The British Crafts Blog

Mastercrafts – Insights from master stonemason Andy Oldfield

Posted in Book development, Mastercrafts, Mentors, Stone masonry by britishcrafts on January 29, 2010

Stone Mason Andy Oldfield Mastercrafts“I love old buildings,” says stonemason Andy Oldfield, the master stonemason who acts as mentor to three unskilled enthusiasts in the Friday 19th March episode of Mastercrafts.  Andy, until recently, worked at the National Trust’s Hardwick Hall, one of Britain’s most spectacular Elizabethan houses.  “I was taught the skills of the stonemason by Hardwick’s master mason Trevor Hardy.  Working at Hardwick was a challenge and a privilege because the work done repairing and conserving the stone will last for generations.”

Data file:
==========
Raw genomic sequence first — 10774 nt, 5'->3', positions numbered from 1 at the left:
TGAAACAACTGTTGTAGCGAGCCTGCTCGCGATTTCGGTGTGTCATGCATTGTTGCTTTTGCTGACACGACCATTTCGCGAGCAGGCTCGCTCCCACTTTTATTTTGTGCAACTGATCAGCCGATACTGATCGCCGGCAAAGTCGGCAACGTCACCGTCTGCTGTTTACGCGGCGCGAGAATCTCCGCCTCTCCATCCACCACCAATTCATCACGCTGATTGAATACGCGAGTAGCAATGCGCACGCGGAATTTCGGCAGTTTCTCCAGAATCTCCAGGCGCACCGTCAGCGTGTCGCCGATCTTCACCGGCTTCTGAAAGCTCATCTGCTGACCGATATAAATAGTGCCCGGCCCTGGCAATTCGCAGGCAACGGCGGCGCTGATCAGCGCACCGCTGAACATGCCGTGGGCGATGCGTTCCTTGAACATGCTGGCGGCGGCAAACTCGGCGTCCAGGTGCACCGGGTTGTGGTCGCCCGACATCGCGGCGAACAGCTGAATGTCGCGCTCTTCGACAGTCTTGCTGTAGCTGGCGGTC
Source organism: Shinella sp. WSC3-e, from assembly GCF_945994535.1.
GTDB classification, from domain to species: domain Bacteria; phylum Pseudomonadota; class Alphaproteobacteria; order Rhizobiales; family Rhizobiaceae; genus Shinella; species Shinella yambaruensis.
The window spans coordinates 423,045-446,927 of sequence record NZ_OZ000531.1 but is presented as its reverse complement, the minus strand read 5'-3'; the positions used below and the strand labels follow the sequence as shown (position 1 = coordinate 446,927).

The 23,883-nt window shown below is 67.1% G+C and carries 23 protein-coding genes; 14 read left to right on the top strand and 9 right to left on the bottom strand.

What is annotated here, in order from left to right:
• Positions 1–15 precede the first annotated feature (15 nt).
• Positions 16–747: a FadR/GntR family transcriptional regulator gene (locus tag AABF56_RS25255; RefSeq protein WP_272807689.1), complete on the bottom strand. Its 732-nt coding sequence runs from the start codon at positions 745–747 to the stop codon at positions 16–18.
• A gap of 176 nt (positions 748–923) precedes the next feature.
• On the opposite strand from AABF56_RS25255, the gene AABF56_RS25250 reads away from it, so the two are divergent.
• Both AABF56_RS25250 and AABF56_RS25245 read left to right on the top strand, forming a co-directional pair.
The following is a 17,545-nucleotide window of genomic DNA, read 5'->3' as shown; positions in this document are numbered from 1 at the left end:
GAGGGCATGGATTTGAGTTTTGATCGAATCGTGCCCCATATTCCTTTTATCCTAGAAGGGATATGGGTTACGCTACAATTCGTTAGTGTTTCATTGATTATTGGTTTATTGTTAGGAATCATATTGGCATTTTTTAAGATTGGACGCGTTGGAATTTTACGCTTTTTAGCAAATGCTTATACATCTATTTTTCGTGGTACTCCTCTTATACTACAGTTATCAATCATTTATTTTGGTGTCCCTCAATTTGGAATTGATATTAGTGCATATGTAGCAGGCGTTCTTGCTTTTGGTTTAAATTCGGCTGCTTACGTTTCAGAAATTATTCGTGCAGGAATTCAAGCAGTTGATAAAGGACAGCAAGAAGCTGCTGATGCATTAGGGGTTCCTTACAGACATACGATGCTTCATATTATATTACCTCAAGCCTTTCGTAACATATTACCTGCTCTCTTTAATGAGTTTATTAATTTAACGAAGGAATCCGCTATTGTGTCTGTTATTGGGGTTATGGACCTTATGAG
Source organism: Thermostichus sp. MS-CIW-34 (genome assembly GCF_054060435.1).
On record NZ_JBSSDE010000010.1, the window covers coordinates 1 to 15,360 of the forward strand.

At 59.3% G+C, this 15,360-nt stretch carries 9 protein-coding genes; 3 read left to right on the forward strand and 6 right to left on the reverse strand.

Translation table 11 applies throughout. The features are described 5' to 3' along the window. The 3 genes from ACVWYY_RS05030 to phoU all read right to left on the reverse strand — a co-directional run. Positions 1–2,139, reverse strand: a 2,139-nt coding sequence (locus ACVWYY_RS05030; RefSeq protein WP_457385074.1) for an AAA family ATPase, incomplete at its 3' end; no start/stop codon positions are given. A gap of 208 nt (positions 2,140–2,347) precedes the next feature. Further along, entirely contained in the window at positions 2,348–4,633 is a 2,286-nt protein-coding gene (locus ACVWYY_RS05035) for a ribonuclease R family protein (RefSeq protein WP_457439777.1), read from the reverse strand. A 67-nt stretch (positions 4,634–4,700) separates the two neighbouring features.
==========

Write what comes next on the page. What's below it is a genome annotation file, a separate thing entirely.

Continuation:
After what he describes as something of a mid-life crisis, Andy retrained as a stonemason at the age of thirty-one.  Before that he’d worked in a succession of different jobs.  But nothing captured his imagination in the way that stone carving did.

“I loved it from the first day of my apprenticeship,” he says.  Like most apprenticeships the work of the stonemason starts with the basics, as Andy explains.  “It’s quite simple really.  You go to the quarry and get a rough block of stone.  You then have to turn that rough block into a fairly precise cube.  It’s a process known as ‘bonding in’.  You make a flat surface on one side of the stone, using a simple chisel and mallet combined with special wooden blocks that are effectively depth guides to stop you taking too much stone away and to ensure that your finished surface is level.”  He insists that once you are able to make a perfect cube – no easy task – you have all the basic skills necessary even for complex carving.